Encryption of data 'manageable' for law enforcement, think tank says

Encryption of data 'manageable' for law enforcement, think tank says

The challenges that data encryption pose for law enforcement are manageable, according to a new analysis by a Washington, D.C., think tank, to be released later Thursday. 

The research from the Center of Strategic and International Studies, which was shared with The Hill, found no instances in which encryption played a “determinative role” in recent major terrorist attacks in Europe and the United States. 

The think tank also concluded that encryption does not play a major role in terrorists’ efforts to recruit followers over the internet.


The report comes at moment of heightened concern over cybersecurity and debate about encryption and federal authorities’ access to secured communications. The Islamic State of Iraq and Syria (ISIS) is known to use encrypted messaging applications like Telegram to communicate with potential followers, as Twitter has increasingly cracked down on accounts spreading terrorist propaganda.

Privacy advocates and cybersecurity experts largely favor encryption and have raised alarm over the possibility of agencies like the FBI and NSA creating a “backdoor” to access secured data.

Still, the rise of encryption in mobile and online communications has created hurdles for law enforcement and counterterrorism operations.

The new research estimates the number of law enforcement cases affected by encryption is small, ranging from a few dozen to several hundred. Still, the experts recommend that officials monitor any increase or decrease in the number of investigations thwarted by encryption as well as terrorists’ use of encryption in their operations.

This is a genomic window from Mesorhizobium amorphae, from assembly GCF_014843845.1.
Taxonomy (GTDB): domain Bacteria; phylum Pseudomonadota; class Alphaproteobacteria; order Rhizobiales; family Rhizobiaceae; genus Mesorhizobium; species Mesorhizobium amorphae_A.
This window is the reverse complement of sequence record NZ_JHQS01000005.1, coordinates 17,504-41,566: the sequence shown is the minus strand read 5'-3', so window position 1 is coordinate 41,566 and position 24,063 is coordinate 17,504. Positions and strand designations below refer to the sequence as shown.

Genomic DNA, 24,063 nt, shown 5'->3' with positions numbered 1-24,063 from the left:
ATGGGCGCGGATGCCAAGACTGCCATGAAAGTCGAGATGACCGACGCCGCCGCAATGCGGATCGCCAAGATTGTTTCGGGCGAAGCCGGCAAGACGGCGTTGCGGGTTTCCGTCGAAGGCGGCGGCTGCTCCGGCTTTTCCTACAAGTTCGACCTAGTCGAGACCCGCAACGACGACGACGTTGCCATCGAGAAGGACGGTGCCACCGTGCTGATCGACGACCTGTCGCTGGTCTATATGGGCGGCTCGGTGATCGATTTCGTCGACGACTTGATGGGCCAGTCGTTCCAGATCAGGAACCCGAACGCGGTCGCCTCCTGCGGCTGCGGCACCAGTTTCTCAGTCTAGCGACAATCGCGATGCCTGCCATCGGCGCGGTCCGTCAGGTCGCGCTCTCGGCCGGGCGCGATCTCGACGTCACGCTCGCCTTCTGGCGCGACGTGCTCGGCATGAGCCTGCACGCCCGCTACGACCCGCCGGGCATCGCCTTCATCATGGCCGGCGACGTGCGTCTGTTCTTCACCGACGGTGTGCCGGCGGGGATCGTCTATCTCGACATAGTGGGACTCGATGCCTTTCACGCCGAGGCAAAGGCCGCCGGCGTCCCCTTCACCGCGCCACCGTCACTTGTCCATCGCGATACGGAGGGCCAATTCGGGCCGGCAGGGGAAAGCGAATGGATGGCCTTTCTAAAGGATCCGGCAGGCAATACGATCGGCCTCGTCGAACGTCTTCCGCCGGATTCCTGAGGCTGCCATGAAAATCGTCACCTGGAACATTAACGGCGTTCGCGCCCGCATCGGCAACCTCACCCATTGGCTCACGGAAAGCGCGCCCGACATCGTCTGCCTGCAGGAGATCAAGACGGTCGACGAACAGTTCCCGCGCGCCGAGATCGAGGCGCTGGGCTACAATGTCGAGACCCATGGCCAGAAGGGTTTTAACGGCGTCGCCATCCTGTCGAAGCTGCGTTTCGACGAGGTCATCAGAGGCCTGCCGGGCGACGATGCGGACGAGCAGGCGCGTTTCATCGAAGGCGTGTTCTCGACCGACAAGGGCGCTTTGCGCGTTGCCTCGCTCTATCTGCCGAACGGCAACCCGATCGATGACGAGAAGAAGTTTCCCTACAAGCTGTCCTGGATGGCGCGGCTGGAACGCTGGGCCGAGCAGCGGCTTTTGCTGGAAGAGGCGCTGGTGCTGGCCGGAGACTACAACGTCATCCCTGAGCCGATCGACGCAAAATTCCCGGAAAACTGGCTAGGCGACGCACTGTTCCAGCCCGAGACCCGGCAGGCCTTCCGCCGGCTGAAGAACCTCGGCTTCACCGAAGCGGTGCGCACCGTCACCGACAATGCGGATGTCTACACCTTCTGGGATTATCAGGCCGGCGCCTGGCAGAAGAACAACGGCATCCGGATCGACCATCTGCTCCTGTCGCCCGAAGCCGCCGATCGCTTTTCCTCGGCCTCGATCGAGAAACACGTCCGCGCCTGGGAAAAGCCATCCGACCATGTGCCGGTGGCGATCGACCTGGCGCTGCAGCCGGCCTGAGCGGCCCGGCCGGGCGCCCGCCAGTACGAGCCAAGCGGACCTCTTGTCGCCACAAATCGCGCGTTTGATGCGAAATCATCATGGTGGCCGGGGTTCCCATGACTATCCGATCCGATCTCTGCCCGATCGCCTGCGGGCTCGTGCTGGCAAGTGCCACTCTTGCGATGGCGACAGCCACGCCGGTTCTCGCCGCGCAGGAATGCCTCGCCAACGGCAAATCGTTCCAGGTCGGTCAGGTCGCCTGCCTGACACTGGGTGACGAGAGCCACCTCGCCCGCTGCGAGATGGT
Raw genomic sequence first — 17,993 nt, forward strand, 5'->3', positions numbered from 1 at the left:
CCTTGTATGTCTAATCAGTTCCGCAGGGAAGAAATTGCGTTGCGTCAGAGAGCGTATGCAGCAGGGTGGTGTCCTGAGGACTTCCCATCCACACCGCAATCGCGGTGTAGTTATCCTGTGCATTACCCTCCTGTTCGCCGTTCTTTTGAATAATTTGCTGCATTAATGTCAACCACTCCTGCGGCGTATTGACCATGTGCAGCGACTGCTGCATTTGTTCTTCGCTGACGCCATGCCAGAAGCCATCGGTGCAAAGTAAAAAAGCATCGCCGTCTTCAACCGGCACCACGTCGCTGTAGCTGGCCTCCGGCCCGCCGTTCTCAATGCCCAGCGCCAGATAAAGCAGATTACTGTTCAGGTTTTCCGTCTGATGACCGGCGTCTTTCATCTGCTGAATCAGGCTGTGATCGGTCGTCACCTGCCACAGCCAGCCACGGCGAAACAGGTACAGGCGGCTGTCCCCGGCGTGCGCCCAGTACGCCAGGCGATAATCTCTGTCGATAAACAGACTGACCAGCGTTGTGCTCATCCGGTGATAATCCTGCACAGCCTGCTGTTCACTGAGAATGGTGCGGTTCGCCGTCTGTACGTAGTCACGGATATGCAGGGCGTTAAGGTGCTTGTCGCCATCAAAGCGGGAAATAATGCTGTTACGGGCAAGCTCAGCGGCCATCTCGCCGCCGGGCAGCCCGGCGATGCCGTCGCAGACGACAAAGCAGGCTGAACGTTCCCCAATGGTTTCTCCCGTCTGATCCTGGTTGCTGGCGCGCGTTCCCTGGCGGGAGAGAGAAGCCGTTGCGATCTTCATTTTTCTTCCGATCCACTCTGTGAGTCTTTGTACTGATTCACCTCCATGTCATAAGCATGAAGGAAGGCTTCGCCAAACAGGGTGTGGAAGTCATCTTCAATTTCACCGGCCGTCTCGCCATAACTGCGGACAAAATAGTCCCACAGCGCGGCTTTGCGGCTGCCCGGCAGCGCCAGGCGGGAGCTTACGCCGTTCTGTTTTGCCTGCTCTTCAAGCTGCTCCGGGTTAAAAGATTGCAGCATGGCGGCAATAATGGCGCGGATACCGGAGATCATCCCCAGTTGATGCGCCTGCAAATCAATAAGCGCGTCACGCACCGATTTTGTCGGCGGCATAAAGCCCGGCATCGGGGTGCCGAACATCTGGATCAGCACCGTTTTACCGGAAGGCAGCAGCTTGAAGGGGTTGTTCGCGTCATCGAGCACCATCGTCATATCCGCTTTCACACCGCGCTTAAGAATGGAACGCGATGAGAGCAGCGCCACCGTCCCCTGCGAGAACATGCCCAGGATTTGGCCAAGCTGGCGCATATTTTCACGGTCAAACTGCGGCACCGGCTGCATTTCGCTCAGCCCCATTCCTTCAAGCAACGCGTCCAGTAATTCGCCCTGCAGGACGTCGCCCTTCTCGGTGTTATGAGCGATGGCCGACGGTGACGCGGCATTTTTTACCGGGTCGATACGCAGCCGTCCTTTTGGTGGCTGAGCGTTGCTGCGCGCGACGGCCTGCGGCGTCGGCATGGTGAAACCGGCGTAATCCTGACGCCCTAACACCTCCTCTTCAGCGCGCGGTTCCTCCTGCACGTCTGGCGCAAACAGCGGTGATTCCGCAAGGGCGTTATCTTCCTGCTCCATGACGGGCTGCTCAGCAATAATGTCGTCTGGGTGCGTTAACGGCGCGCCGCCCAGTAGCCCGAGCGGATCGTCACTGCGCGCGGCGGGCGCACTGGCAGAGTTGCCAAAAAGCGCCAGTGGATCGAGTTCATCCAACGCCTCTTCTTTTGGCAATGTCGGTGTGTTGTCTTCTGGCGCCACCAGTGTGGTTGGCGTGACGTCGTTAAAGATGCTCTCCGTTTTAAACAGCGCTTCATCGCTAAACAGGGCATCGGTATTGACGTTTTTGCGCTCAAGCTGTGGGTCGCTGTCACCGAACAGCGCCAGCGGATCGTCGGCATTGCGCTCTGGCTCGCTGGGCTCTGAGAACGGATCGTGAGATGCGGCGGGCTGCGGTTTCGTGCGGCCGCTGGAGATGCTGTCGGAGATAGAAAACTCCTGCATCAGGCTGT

“Our research suggests that the risk to public safety created by encryption has not reached the level that justifies restrictions or design mandates,” the report states. “The encryption issue law enforcement faces, while frustrating, is currently manageable.”

It is not yet clear how the Trump administration will handle encryption, though the president has signaled he is on the opposite side of the debate as privacy advocates. Last year, Trump called for a boycott against Apple to force the company to help the FBI unlock the iPhone of one of the San Bernardino attackers. 

Sen. Jeff SessionsJefferson (Jeff) Beauregard SessionsTrump labels Schiff ‘little Adam Schitt’ Top House Oversight Dem says he will do ‘anything and everything’ to make Mueller’s findings public Watchdog group demands release of Whitaker's financial disclosures MORE (R-Ala.), Trump’s choice for attorney general, has said that he wants federal investigators to be able to lawfully “overcome encryption” in order to pursue leads. 

“Encryption serves many valuable and important purposes. It is also critical, however, that national security and criminal investigators be able to overcome encryption, under lawful authority, when necessary to the furtherance of national-security and criminal investigations,” Sessions said in response to questions from Sen. Patrick LeahyPatrick Joseph LeahyTrump set to have close ally Graham in powerful chairmanship Senators introduce Trump-backed criminal justice bill Dem senators want hearing on funding for detained migrant children MORE (D-Vt.) ahead of his confirmation hearing last month.